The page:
BRITISH manufacturing growth slowed unexpectedly to its weakest rate in more than two years in June, after the strong pound subdued export demand, according to an influential survey.
The Markit/CIPS manufacturing purchasing managers’ index (PMI) fell to 51.4, the weakest reading since April 2013, from a downwardly revised 51.9 in May. The slowdown in manufacturing means Britain’s economy will become even more reliant on other sectors, such as services, to drive growth, said data company Markit.
“The UK manufacturing sector had a disappointing second quarter overall,” said Rob Dobson, economist at Markit. “Growth trends in output and new orders were the weakest since the opening quarter of 2013, as a strong sterling exchange rate and subdued demand from mainland Europe offset the continued solidity of the domestic market.”
Mr Dobson said export trade was likely to remain a drag on the economy, after official data on Tuesday showed net trade subtracted 0.6 per cent from economic growth in the first three months of the year. The official figures also showed manufacturing output rose just 0.1 per cent in the first quarter. More promisingly, the PMI survey reported that manufacturers took on staff at the fastest rate in three months during June, adding to positive trends in Britain’s labour market.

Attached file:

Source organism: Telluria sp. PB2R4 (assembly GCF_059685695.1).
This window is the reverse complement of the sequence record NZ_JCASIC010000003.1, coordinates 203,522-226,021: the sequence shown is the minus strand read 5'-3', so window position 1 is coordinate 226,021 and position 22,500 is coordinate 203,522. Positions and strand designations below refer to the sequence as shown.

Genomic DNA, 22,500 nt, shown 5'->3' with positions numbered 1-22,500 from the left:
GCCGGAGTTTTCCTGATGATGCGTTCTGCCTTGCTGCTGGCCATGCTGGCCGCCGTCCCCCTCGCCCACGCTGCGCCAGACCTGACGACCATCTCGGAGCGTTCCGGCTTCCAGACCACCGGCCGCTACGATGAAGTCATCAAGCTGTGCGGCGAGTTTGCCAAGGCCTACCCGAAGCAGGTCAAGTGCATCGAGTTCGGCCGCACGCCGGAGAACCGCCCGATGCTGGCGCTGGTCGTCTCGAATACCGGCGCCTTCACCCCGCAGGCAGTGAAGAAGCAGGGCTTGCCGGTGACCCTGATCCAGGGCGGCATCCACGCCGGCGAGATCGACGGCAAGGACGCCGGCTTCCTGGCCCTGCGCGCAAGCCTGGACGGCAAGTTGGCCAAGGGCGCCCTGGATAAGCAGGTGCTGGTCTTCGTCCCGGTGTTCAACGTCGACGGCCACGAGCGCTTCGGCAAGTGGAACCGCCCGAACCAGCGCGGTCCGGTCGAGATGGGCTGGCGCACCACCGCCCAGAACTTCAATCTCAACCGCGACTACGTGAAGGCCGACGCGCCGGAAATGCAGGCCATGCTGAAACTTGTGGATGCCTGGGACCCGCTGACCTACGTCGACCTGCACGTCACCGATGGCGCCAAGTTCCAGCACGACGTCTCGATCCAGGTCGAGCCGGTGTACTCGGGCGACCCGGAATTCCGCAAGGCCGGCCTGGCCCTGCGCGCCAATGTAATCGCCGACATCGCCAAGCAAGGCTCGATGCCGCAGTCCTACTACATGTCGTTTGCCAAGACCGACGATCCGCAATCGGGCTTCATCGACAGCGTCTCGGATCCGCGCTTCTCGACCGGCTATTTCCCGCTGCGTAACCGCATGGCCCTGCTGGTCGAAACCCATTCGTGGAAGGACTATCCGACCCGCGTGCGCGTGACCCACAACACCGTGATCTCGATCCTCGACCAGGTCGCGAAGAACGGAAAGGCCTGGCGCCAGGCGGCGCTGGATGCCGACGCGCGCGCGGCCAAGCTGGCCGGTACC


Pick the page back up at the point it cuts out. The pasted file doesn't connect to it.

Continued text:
Andy Tüscher, the region director for Yorkshire and The Humber at EEF, which represents manufacturers, said: “Today’s data reflects continued weakness in demand in the oil and gas sector and a return to subdued demand in Europe after tentative signs of an improvement earlier in the year. However, there are some positive signs about the domestic economy underneath this, with consumer goods performing well while employment in manufacturing continues to expand, suggesting companies are still positive about growth.”